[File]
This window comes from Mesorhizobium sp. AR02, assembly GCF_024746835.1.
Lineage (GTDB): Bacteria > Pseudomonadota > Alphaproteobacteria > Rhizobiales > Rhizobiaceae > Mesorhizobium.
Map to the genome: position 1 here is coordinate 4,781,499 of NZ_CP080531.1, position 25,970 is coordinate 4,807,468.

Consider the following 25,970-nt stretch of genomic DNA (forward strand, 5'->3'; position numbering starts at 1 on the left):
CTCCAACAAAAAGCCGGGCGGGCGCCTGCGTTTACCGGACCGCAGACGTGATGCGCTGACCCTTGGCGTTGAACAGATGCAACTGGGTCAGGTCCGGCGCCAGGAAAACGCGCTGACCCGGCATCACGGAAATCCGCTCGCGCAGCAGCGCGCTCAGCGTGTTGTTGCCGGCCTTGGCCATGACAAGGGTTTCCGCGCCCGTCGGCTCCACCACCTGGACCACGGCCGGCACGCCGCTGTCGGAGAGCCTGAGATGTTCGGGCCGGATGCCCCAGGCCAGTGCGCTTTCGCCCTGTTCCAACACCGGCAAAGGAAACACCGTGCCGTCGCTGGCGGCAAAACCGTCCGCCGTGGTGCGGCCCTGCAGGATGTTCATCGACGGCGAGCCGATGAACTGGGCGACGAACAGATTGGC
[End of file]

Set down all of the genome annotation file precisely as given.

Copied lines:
This window comes from Mesorhizobium sp. AR02, assembly GCF_024746835.1.
Lineage (GTDB): Bacteria > Pseudomonadota > Alphaproteobacteria > Rhizobiales > Rhizobiaceae > Mesorhizobium.
Map to the genome: position 1 here is coordinate 4,781,499 of NZ_CP080531.1, position 25,970 is coordinate 4,807,468.

Consider the following 25,970-nt stretch of genomic DNA (forward strand, 5'->3'; position numbering starts at 1 on the left):
CTCCAACAAAAAGCCGGGCGGGCGCCTGCGTTTACCGGACCGCAGACGTGATGCGCTGACCCTTGGCGTTGAACAGATGCAACTGGGTCAGGTCCGGCGCCAGGAAAACGCGCTGACCCGGCATCACGGAAATCCGCTCGCGCAGCAGCGCGCTCAGCGTGTTGTTGCCGGCCTTGGCCATGACAAGGGTTTCCGCGCCCGTCGGCTCCACCACCTGGACCACGGCCGGCACGCCGCTGTCGGAGAGCCTGAGATGTTCGGGCCGGATGCCCCAGGCCAGTGCGCTTTCGCCCTGTTCCAACACCGGCAAAGGAAACACCGTGCCGTCGCTGGCGGCAAAACCGTCCGCCGTGGTGCGGCCCTGCAGGATGTTCATCGACGGCGAGCCGATGAACTGGGCGACGAACAGATTGGC